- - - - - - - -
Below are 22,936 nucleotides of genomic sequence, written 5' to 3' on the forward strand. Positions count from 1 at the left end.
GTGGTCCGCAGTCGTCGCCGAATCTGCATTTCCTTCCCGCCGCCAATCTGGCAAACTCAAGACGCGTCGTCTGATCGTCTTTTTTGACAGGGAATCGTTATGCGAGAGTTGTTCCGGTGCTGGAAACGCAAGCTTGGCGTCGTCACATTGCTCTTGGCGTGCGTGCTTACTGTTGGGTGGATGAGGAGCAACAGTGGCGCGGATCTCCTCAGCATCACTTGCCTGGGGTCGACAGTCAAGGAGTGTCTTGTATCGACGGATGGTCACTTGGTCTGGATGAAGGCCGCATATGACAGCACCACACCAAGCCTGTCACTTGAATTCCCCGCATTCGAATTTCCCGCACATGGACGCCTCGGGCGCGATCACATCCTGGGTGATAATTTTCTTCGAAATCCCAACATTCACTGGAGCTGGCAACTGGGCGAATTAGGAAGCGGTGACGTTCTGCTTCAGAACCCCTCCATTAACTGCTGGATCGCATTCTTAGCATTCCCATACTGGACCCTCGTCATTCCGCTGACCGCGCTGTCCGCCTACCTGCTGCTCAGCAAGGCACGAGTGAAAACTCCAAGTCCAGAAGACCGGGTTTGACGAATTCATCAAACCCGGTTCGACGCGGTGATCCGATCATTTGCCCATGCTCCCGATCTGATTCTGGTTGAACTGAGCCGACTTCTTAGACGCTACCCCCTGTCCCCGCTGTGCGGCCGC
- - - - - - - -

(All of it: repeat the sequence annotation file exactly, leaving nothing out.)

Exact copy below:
Below are 22,936 nucleotides of genomic sequence, written 5' to 3' on the forward strand. Positions count from 1 at the left end.
GTGGTCCGCAGTCGTCGCCGAATCTGCATTTCCTTCCCGCCGCCAATCTGGCAAACTCAAGACGCGTCGTCTGATCGTCTTTTTTGACAGGGAATCGTTATGCGAGAGTTGTTCCGGTGCTGGAAACGCAAGCTTGGCGTCGTCACATTGCTCTTGGCGTGCGTGCTTACTGTTGGGTGGATGAGGAGCAACAGTGGCGCGGATCTCCTCAGCATCACTTGCCTGGGGTCGACAGTCAAGGAGTGTCTTGTATCGACGGATGGTCACTTGGTCTGGATGAAGGCCGCATATGACAGCACCACACCAAGCCTGTCACTTGAATTCCCCGCATTCGAATTTCCCGCACATGGACGCCTCGGGCGCGATCACATCCTGGGTGATAATTTTCTTCGAAATCCCAACATTCACTGGAGCTGGCAACTGGGCGAATTAGGAAGCGGTGACGTTCTGCTTCAGAACCCCTCCATTAACTGCTGGATCGCATTCTTAGCATTCCCATACTGGACCCTCGTCATTCCGCTGACCGCGCTGTCCGCCTACCTGCTGCTCAGCAAGGCACGAGTGAAAACTCCAAGTCCAGAAGACCGGGTTTGACGAATTCATCAAACCCGGTTCGACGCGGTGATCCGATCATTTGCCCATGCTCCCGATCTGATTCTGGTTGAACTGAGCCGACTTCTTAGACGCTACCCCCTGTCCCCGCTGTGCGGCCGC